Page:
Interns at The Nation Decline to Sue, Write a Letter, Get Better Pay
Rather than risk alienating your boss with a messy and expensive lawsuit that might go nowhere, unpaid interns of America have another, safer option: Write a letter to the editor.
Rather than risk alienating your boss with a messy and expensive lawsuit that might go nowhere (cf. these interns and these interns and these interns), the unpaid interns of America have another, safer option: Write a letter to the editor. That's what The Nation's interns did — and it worked. Responding to a recent article about journalism's lack of diversity, the literary bunch wrote a letter to the editor asking the progressive political magazine to pay interns "living wages." Up until then, The Nation's interns only got $150 per week. After the letter, however, the publication agreed to pay them minimum wage starting this fall.
That, of course, is the best possible outcome for an unpaid or underpaid intern seeking better compensation for her labor. A lawsuit usurps a lot of money and time, and could ruin one's potential career in that field. A letter is less risky, even if it potentially has little force behind it.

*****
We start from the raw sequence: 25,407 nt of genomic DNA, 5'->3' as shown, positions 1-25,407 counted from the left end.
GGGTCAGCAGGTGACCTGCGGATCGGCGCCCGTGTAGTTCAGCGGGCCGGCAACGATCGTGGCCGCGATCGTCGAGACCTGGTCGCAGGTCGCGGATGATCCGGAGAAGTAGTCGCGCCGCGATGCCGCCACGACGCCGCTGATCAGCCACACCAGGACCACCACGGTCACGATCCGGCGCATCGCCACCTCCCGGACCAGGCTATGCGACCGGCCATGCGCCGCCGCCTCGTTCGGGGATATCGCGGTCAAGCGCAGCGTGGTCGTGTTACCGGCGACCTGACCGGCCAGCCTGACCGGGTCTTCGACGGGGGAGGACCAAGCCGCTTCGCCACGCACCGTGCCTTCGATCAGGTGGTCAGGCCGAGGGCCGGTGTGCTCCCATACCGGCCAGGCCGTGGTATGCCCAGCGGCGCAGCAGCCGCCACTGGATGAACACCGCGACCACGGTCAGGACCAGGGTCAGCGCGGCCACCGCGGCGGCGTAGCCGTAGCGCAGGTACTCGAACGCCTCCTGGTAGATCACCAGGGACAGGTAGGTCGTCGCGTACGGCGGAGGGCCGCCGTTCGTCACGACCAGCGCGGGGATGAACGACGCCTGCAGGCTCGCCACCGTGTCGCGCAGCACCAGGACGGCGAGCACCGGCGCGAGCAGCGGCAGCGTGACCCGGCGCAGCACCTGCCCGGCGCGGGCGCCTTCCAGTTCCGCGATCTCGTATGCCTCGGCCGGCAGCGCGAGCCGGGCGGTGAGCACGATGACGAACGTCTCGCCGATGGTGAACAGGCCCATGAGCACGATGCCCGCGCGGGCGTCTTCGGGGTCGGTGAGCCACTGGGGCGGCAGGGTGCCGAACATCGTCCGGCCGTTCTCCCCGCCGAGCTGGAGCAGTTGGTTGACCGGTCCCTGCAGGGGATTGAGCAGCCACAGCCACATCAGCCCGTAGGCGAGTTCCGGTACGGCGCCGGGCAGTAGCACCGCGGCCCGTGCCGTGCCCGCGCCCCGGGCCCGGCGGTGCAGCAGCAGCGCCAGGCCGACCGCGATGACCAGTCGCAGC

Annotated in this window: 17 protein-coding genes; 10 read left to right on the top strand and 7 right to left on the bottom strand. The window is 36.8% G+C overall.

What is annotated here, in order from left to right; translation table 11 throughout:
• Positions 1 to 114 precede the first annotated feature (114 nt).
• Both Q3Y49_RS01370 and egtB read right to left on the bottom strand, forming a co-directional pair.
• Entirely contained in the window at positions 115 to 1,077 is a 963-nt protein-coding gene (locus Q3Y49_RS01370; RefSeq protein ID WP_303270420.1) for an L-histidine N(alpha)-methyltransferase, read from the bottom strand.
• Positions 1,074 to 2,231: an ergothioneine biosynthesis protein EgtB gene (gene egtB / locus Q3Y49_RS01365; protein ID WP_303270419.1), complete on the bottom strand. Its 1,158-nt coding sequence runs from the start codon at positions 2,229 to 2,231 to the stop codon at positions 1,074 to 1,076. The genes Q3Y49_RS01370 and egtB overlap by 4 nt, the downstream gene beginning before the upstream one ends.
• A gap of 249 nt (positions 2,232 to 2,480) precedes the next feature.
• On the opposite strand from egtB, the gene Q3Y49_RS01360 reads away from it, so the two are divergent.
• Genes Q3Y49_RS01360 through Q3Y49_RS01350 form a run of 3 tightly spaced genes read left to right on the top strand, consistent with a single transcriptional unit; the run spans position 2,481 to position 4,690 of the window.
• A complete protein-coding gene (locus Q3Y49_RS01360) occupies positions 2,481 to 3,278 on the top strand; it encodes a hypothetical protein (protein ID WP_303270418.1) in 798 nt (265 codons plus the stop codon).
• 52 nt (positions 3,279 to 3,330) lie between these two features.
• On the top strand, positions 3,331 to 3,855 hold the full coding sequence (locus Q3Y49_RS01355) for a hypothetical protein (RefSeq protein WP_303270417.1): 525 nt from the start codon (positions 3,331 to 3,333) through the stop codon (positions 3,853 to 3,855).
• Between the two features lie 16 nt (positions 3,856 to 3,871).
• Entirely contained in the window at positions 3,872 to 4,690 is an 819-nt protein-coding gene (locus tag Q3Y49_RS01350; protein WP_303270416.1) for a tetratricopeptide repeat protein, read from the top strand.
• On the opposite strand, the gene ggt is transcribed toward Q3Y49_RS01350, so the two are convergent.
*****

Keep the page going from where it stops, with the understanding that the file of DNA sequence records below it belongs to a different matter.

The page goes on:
The Nation interns, however, happen to work at a progressive institution that already wanted to pay these kids more. "We’ve been trying to raise money for a long time to raise the stipend, and we’re really thankful that the interns wrote that letter and gave us a little push," Nation executive editor Richard Kim told MSNBC's Ned Resnikoff.
The letter apparently nudged some donors to give money to The Nation's internship program. In its initial response to the letter — before the wage hike announcement — The Nation Institute included this plea as it reiterated a commitment to finding interns housing and travel grants: "This will put additional effort on our fundraising for the program, so we urge readers to donate directly to the Victor S. Navasky Internship Program," write director Taya Kitman.
Such tactics are unlikely to work at corporate behemoths. But if you intern at a warm and fuzzy progressive magazine that has written about how the intern system might not be legal or just, a letter might be worth a try.
Image via Shutterstock's Luna Vandoorne.